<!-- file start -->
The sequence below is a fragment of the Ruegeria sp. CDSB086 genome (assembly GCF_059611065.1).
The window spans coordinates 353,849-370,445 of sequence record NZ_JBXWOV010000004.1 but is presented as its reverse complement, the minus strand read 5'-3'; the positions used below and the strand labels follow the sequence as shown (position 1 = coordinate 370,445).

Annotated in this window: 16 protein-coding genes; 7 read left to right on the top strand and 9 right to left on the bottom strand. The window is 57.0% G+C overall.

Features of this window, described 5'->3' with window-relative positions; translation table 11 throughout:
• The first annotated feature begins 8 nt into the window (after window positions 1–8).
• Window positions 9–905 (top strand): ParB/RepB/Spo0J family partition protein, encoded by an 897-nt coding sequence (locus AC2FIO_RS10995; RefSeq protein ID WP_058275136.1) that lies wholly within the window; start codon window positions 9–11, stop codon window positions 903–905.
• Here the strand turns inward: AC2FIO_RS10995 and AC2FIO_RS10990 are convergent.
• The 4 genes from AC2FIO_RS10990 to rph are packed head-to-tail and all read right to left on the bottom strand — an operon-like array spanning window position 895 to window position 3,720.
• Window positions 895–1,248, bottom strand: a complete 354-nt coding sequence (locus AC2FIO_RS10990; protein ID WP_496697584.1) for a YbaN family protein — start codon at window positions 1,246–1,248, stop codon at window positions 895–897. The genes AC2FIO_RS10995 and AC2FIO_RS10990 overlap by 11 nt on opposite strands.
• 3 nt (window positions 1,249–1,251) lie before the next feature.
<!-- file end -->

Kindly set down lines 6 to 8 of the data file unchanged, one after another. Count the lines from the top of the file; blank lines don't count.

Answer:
• Window positions 9–905 (top strand): ParB/RepB/Spo0J family partition protein, encoded by an 897-nt coding sequence (locus AC2FIO_RS10995; RefSeq protein ID WP_058275136.1) that lies wholly within the window; start codon window positions 9–11, stop codon window positions 903–905.
• Here the strand turns inward: AC2FIO_RS10995 and AC2FIO_RS10990 are convergent.
• The 4 genes from AC2FIO_RS10990 to rph are packed head-to-tail and all read right to left on the bottom strand — an operon-like array spanning window position 895 to window position 3,720.